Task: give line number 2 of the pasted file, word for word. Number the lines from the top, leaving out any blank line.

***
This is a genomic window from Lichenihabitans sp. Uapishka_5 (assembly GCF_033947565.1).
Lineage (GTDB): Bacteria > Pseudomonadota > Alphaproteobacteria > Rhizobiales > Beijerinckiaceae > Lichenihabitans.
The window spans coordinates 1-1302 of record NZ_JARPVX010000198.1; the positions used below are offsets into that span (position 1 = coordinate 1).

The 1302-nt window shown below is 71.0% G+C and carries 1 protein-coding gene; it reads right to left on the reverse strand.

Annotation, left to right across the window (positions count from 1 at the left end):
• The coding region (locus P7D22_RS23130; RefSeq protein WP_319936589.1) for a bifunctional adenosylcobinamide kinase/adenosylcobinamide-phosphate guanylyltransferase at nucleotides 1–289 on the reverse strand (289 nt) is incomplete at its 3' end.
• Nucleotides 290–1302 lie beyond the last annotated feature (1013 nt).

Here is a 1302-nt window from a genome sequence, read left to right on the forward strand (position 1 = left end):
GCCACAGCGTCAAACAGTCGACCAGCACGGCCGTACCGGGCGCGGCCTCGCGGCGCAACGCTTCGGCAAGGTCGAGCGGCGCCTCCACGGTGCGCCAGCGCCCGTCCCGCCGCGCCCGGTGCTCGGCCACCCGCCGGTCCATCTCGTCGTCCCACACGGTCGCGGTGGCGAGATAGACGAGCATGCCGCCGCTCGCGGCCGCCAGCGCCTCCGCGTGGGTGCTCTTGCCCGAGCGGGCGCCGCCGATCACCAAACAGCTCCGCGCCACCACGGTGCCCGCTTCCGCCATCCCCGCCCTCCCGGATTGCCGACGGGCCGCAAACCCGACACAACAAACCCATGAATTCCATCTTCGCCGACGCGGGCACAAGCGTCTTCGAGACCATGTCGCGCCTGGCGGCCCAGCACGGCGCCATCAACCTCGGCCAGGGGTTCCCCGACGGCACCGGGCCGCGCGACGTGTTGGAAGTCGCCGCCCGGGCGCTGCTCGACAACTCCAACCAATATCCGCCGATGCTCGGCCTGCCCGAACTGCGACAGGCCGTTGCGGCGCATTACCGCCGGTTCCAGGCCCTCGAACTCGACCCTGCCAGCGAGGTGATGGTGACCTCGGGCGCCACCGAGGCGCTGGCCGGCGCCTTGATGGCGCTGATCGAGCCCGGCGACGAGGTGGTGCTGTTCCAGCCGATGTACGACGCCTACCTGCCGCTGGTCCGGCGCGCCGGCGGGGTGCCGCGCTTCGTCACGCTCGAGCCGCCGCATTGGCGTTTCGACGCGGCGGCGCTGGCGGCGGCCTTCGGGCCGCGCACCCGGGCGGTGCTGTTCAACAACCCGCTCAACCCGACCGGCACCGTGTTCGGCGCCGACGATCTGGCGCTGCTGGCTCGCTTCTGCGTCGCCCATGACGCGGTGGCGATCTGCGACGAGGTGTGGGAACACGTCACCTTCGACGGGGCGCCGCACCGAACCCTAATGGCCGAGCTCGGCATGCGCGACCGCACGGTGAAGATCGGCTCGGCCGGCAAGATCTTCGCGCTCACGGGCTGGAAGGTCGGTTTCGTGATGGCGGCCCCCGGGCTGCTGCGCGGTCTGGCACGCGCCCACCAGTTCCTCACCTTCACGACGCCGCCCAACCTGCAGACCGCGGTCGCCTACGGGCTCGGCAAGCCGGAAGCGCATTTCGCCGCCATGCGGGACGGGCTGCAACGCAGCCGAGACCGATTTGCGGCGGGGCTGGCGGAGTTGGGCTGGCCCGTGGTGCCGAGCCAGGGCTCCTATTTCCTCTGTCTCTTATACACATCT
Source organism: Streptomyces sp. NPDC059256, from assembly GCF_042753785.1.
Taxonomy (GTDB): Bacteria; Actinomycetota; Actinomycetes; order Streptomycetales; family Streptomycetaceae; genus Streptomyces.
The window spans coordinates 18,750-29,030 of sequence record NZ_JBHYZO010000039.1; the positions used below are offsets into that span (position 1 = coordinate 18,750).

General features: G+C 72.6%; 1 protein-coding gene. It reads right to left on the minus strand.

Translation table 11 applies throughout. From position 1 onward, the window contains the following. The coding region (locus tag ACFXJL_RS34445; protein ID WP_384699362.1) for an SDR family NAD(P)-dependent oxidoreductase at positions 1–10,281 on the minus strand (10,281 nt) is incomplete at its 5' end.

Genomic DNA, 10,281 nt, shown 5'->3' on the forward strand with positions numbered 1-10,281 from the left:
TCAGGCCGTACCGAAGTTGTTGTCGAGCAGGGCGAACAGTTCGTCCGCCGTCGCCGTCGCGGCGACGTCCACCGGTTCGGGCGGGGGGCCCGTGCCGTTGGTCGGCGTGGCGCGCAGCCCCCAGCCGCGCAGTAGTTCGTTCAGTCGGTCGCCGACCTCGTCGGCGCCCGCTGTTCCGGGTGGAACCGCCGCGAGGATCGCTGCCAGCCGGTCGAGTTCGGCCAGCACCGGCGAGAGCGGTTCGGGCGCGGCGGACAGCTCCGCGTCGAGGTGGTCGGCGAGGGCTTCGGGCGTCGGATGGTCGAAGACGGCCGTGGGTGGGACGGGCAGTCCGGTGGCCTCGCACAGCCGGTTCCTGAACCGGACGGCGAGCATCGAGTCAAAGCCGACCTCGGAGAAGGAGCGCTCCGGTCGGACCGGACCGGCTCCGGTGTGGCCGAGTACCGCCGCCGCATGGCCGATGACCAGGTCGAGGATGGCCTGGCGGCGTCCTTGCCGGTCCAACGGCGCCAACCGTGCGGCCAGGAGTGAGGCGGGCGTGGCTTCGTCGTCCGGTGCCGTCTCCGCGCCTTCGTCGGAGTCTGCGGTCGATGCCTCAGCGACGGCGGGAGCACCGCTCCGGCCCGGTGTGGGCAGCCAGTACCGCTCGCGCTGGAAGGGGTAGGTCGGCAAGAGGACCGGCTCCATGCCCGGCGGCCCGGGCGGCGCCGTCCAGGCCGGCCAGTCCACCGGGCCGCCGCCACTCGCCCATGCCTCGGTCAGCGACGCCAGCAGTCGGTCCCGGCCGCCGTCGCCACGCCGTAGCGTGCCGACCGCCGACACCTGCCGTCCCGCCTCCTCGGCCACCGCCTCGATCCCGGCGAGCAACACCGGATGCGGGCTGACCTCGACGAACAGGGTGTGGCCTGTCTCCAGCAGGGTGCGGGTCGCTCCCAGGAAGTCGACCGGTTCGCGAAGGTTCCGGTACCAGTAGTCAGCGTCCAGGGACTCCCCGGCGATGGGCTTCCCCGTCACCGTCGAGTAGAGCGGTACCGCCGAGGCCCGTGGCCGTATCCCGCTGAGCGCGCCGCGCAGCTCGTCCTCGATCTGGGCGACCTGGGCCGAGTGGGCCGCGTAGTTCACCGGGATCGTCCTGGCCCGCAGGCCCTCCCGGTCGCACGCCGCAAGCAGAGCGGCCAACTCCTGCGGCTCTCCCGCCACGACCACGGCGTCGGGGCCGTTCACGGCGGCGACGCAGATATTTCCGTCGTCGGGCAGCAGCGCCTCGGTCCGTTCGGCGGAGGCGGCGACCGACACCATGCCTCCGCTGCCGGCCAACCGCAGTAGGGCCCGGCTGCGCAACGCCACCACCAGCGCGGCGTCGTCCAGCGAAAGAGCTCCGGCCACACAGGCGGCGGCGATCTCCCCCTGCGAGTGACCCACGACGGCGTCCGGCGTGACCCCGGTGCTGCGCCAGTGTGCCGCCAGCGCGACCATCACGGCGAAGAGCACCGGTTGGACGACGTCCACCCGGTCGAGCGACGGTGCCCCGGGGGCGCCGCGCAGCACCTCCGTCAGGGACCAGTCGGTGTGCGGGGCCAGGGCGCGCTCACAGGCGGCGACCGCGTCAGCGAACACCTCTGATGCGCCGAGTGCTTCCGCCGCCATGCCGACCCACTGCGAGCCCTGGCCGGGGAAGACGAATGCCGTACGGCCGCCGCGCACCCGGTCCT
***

Lineage (GTDB): Bacteria > Pseudomonadota > Alphaproteobacteria > Rhizobiales > Beijerinckiaceae > Lichenihabitans.